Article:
He’s like one of those “bad children” from an early-20th-century book of cautionary poems The Childhood of a Leader (“The chief defect of Henry King was chewing little bits of string”). Corbet opens this portrait of a dictator as a young boy with a bang: a thunderous music score, by Scott Walker, accompanies horrific newsreel images of World War I before the film’s first chapter devotes much of its time to rather dull discussions between the father and a French politician, played by an unengaged Robert Pattinson in one of two roles he essays in the film. In fact, Prescott’s story, adapted by Corbet from a short story written in 1939 by no less an author than Jean-Paul Sartre, isn’t particularly involving. The boy is a pain in the arse, his parents too involved in their own lives to deal with him adequately, and only the French housekeeper (Yolande Moreau), a kind, motherly woman, seems to provide him with anything that approaches love.
The problem with the film is that it promises more than it delivers. The title is intriguing, suggesting that this might be a portrait of one of the 20th century’s evil dictators in embryo. But despite a strange and unsatisfactory epilogue set many years later, the film fails to inform on this level. It leads you to expect far more than you actually get. There are, apparently, allusions to the childhood of Mussolini (the throwing of rocks), but in the end the film is entirely, annoyingly, non-specific.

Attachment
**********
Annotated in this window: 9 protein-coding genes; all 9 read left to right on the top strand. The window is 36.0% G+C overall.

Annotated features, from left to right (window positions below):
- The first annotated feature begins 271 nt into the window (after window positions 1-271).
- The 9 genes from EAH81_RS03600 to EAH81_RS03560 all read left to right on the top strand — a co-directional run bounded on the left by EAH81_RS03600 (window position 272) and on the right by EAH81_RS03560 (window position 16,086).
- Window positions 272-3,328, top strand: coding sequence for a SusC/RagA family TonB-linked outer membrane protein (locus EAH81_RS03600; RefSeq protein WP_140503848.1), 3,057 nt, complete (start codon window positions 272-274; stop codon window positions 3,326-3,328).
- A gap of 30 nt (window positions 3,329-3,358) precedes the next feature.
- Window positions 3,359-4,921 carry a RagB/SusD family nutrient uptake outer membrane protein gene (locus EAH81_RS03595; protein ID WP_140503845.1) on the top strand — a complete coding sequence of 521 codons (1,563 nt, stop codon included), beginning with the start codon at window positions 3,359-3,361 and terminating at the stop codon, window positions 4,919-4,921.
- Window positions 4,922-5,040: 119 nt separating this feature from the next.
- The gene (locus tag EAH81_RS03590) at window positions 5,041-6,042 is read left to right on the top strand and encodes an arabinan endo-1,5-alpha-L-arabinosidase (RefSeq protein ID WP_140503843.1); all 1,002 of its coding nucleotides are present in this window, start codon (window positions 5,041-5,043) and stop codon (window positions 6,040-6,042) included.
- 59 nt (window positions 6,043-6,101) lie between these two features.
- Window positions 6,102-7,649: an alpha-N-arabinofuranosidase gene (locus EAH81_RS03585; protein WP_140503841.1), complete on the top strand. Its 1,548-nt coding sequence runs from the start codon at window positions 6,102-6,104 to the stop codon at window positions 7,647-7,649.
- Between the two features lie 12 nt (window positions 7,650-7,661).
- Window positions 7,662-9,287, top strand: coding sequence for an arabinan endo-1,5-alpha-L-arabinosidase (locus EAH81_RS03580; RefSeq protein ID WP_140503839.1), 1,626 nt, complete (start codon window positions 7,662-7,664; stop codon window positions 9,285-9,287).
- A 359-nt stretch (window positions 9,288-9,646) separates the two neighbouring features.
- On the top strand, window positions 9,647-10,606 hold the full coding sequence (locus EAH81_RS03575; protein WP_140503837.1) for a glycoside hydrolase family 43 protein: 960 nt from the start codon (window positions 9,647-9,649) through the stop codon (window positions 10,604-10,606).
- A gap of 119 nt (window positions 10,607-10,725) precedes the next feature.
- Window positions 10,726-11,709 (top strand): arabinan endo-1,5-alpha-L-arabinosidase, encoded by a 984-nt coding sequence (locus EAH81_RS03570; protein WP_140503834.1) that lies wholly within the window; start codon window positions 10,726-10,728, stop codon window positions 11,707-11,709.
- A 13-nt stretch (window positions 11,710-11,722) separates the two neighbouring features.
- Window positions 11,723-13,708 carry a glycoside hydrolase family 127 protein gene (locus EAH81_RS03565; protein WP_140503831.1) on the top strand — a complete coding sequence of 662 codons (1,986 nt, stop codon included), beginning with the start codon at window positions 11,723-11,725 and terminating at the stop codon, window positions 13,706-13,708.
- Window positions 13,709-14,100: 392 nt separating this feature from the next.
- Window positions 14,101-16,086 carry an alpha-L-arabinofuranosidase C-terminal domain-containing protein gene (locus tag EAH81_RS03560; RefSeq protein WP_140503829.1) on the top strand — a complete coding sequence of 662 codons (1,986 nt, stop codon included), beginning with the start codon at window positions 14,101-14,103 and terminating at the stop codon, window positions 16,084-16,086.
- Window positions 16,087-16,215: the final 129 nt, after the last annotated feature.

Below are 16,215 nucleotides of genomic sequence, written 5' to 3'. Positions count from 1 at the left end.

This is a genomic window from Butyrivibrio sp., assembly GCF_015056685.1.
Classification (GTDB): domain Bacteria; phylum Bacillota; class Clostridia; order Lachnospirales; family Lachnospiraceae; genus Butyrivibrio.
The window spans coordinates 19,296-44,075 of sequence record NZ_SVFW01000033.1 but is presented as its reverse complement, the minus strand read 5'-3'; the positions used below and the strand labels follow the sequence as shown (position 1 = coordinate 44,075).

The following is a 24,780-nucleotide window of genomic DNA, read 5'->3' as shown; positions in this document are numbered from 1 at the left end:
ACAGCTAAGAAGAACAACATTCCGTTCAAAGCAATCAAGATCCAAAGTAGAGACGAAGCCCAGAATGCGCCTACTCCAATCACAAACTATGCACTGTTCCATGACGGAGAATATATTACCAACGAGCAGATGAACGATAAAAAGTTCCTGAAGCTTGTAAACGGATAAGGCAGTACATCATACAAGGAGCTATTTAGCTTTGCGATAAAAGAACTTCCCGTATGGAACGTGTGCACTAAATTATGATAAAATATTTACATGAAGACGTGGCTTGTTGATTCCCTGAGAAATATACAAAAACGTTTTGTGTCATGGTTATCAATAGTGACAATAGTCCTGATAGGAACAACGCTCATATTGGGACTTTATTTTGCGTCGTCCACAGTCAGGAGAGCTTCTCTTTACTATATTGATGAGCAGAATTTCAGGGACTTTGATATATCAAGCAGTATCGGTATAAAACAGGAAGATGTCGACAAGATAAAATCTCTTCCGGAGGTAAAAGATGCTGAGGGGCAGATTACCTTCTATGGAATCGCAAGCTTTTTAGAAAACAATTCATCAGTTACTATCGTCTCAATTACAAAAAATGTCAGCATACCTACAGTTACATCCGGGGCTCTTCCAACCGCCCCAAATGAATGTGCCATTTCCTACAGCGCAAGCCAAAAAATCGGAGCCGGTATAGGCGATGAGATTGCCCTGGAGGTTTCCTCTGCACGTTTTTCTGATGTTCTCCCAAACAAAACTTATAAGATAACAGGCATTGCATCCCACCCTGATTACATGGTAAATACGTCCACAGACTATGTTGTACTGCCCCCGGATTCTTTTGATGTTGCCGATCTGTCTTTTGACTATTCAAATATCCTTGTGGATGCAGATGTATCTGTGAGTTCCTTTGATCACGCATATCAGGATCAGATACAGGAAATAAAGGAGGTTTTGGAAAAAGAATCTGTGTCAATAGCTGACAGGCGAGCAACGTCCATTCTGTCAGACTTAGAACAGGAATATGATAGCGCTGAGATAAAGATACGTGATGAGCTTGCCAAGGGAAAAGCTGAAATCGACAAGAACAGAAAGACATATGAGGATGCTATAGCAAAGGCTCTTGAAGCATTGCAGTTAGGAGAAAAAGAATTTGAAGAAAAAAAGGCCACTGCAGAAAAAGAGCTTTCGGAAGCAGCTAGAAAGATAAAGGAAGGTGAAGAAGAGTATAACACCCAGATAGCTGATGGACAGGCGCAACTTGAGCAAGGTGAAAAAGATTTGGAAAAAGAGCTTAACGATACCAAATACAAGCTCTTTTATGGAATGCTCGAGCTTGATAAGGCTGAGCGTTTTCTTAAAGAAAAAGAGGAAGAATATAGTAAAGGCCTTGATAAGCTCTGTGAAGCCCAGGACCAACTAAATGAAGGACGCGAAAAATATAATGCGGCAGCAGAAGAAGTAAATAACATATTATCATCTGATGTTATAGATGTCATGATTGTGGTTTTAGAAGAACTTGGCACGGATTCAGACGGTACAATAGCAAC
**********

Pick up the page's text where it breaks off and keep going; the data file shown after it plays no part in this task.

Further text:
This said, The Childhood of a Leader is not negligible. It’s handsomely photographed on 35mm film, not the digital format that has become the norm these days, by Lol Crawley, and Sweet is remarkably good as the child who quietly plots his revenge on the adults who make his life miserable. And there are intriguing details, such as the fact that the boy’s mother comes from Strasbourg, a city that is about to change hands in the Treaty of Versailles in which her husband is involved.
There have been plenty of films about monster children, from The Bad Seed to Village of the Damned, The Omen and countless others. The Childhood of a Leader seems to be striving to be a thinking person’s approach to a monster child and, as such, it tends to fall between two stools. It’s visually handsome and intriguing but really not very satisfying — though I’d bet we’ll be hearing more from Brady Corbet in the future.
OTTO BLOOM WILL REMEMBER THE TIMES YOU SHARED WITH HIM BEFORE THEY ACTUALLY OCCURRED
Xavier Samuel in The Death & Life of Otto Bloom; below, Tom Sweet and Stacy Martin in